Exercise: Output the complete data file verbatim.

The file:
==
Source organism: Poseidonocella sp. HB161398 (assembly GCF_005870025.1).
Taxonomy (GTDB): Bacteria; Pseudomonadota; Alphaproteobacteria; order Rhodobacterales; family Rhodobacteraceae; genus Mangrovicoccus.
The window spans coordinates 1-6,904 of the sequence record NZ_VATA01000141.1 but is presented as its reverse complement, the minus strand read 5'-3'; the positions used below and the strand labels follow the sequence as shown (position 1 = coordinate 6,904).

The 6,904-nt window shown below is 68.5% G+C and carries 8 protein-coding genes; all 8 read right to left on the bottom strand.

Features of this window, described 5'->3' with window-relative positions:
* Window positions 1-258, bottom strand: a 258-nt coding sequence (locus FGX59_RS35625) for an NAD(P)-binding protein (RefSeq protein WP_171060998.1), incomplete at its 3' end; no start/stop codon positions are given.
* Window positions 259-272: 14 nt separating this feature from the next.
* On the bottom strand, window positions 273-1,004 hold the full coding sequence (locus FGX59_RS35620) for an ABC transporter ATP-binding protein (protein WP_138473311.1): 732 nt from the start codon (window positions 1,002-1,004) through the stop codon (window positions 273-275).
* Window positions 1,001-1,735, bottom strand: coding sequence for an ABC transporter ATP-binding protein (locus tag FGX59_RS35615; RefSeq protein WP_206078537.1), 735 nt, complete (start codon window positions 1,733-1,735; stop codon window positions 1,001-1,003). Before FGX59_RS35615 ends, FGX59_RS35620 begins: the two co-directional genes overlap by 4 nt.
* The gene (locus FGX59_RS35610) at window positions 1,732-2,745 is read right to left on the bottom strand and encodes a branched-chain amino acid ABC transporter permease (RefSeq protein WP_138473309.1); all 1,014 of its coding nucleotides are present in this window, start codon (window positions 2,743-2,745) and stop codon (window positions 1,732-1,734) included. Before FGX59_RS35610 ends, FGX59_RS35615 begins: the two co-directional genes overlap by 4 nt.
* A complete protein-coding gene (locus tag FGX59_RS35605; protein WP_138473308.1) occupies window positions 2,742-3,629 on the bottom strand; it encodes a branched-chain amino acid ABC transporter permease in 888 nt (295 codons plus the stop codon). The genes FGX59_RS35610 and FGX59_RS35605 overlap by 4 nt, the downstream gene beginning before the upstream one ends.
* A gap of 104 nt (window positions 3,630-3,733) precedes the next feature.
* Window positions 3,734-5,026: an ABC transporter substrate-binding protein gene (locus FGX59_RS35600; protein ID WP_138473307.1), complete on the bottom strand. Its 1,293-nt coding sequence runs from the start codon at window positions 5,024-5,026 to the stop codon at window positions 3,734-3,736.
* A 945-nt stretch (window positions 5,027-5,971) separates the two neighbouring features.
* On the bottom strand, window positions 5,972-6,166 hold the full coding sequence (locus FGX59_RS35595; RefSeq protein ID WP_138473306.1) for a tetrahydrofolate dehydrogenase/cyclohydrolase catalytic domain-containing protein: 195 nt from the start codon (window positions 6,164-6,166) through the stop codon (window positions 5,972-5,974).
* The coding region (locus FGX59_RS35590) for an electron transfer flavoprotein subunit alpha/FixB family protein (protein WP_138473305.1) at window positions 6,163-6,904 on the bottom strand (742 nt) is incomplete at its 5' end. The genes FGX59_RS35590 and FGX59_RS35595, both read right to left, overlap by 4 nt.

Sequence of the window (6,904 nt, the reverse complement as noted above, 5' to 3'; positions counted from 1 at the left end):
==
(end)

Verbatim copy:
Source organism: Poseidonocella sp. HB161398 (assembly GCF_005870025.1).
Taxonomy (GTDB): Bacteria; Pseudomonadota; Alphaproteobacteria; order Rhodobacterales; family Rhodobacteraceae; genus Mangrovicoccus.
The window spans coordinates 1-6,904 of the sequence record NZ_VATA01000141.1 but is presented as its reverse complement, the minus strand read 5'-3'; the positions used below and the strand labels follow the sequence as shown (position 1 = coordinate 6,904).

The 6,904-nt window shown below is 68.5% G+C and carries 8 protein-coding genes; all 8 read right to left on the bottom strand.

Features of this window, described 5'->3' with window-relative positions:
* Window positions 1-258, bottom strand: a 258-nt coding sequence (locus FGX59_RS35625) for an NAD(P)-binding protein (RefSeq protein WP_171060998.1), incomplete at its 3' end; no start/stop codon positions are given.
* Window positions 259-272: 14 nt separating this feature from the next.
* On the bottom strand, window positions 273-1,004 hold the full coding sequence (locus FGX59_RS35620) for an ABC transporter ATP-binding protein (protein WP_138473311.1): 732 nt from the start codon (window positions 1,002-1,004) through the stop codon (window positions 273-275).
* Window positions 1,001-1,735, bottom strand: coding sequence for an ABC transporter ATP-binding protein (locus tag FGX59_RS35615; RefSeq protein WP_206078537.1), 735 nt, complete (start codon window positions 1,733-1,735; stop codon window positions 1,001-1,003). Before FGX59_RS35615 ends, FGX59_RS35620 begins: the two co-directional genes overlap by 4 nt.
* The gene (locus FGX59_RS35610) at window positions 1,732-2,745 is read right to left on the bottom strand and encodes a branched-chain amino acid ABC transporter permease (RefSeq protein WP_138473309.1); all 1,014 of its coding nucleotides are present in this window, start codon (window positions 2,743-2,745) and stop codon (window positions 1,732-1,734) included. Before FGX59_RS35610 ends, FGX59_RS35615 begins: the two co-directional genes overlap by 4 nt.
* A complete protein-coding gene (locus tag FGX59_RS35605; protein WP_138473308.1) occupies window positions 2,742-3,629 on the bottom strand; it encodes a branched-chain amino acid ABC transporter permease in 888 nt (295 codons plus the stop codon). The genes FGX59_RS35610 and FGX59_RS35605 overlap by 4 nt, the downstream gene beginning before the upstream one ends.
* A gap of 104 nt (window positions 3,630-3,733) precedes the next feature.
* Window positions 3,734-5,026: an ABC transporter substrate-binding protein gene (locus FGX59_RS35600; protein ID WP_138473307.1), complete on the bottom strand. Its 1,293-nt coding sequence runs from the start codon at window positions 5,024-5,026 to the stop codon at window positions 3,734-3,736.
* A 945-nt stretch (window positions 5,027-5,971) separates the two neighbouring features.
* On the bottom strand, window positions 5,972-6,166 hold the full coding sequence (locus FGX59_RS35595; RefSeq protein ID WP_138473306.1) for a tetrahydrofolate dehydrogenase/cyclohydrolase catalytic domain-containing protein: 195 nt from the start codon (window positions 6,164-6,166) through the stop codon (window positions 5,972-5,974).
* The coding region (locus FGX59_RS35590) for an electron transfer flavoprotein subunit alpha/FixB family protein (protein WP_138473305.1) at window positions 6,163-6,904 on the bottom strand (742 nt) is incomplete at its 5' end. The genes FGX59_RS35590 and FGX59_RS35595, both read right to left, overlap by 4 nt.

Sequence of the window (6,904 nt, the reverse complement as noted above, 5' to 3'; positions counted from 1 at the left end):